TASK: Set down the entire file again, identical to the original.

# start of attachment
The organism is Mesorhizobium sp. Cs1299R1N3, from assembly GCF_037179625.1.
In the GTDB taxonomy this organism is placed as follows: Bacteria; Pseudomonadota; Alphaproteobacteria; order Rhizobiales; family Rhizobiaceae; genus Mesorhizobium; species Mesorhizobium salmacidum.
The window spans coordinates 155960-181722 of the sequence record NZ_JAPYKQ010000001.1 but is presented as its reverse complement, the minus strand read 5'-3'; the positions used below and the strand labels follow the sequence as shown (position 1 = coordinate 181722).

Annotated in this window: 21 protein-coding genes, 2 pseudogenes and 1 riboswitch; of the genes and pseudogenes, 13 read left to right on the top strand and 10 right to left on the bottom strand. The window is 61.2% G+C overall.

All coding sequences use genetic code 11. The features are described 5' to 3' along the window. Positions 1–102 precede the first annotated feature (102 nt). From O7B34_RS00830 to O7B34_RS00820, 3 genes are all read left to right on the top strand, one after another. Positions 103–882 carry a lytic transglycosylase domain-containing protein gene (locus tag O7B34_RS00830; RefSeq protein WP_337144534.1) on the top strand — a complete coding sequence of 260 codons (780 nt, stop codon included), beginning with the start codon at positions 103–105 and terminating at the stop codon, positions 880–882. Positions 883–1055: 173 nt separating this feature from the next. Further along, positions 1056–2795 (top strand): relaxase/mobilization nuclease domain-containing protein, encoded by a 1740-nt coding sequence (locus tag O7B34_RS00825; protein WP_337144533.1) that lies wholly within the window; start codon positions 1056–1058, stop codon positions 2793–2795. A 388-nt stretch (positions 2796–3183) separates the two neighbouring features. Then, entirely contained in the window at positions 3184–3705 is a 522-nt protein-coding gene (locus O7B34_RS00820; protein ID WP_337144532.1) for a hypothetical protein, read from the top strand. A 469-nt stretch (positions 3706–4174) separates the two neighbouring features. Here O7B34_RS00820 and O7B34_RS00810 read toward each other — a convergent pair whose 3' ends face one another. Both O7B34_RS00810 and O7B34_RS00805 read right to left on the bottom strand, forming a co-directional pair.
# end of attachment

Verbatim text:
The organism is Mesorhizobium sp. Cs1299R1N3, from assembly GCF_037179625.1.
In the GTDB taxonomy this organism is placed as follows: Bacteria; Pseudomonadota; Alphaproteobacteria; order Rhizobiales; family Rhizobiaceae; genus Mesorhizobium; species Mesorhizobium salmacidum.
The window spans coordinates 155960-181722 of the sequence record NZ_JAPYKQ010000001.1 but is presented as its reverse complement, the minus strand read 5'-3'; the positions used below and the strand labels follow the sequence as shown (position 1 = coordinate 181722).

Annotated in this window: 21 protein-coding genes, 2 pseudogenes and 1 riboswitch; of the genes and pseudogenes, 13 read left to right on the top strand and 10 right to left on the bottom strand. The window is 61.2% G+C overall.

All coding sequences use genetic code 11. The features are described 5' to 3' along the window. Positions 1–102 precede the first annotated feature (102 nt). From O7B34_RS00830 to O7B34_RS00820, 3 genes are all read left to right on the top strand, one after another. Positions 103–882 carry a lytic transglycosylase domain-containing protein gene (locus tag O7B34_RS00830; RefSeq protein WP_337144534.1) on the top strand — a complete coding sequence of 260 codons (780 nt, stop codon included), beginning with the start codon at positions 103–105 and terminating at the stop codon, positions 880–882. Positions 883–1055: 173 nt separating this feature from the next. Further along, positions 1056–2795 (top strand): relaxase/mobilization nuclease domain-containing protein, encoded by a 1740-nt coding sequence (locus tag O7B34_RS00825; protein WP_337144533.1) that lies wholly within the window; start codon positions 1056–1058, stop codon positions 2793–2795. A 388-nt stretch (positions 2796–3183) separates the two neighbouring features. Then, entirely contained in the window at positions 3184–3705 is a 522-nt protein-coding gene (locus O7B34_RS00820; protein ID WP_337144532.1) for a hypothetical protein, read from the top strand. A 469-nt stretch (positions 3706–4174) separates the two neighbouring features. Here O7B34_RS00820 and O7B34_RS00810 read toward each other — a convergent pair whose 3' ends face one another. Both O7B34_RS00810 and O7B34_RS00805 read right to left on the bottom strand, forming a co-directional pair.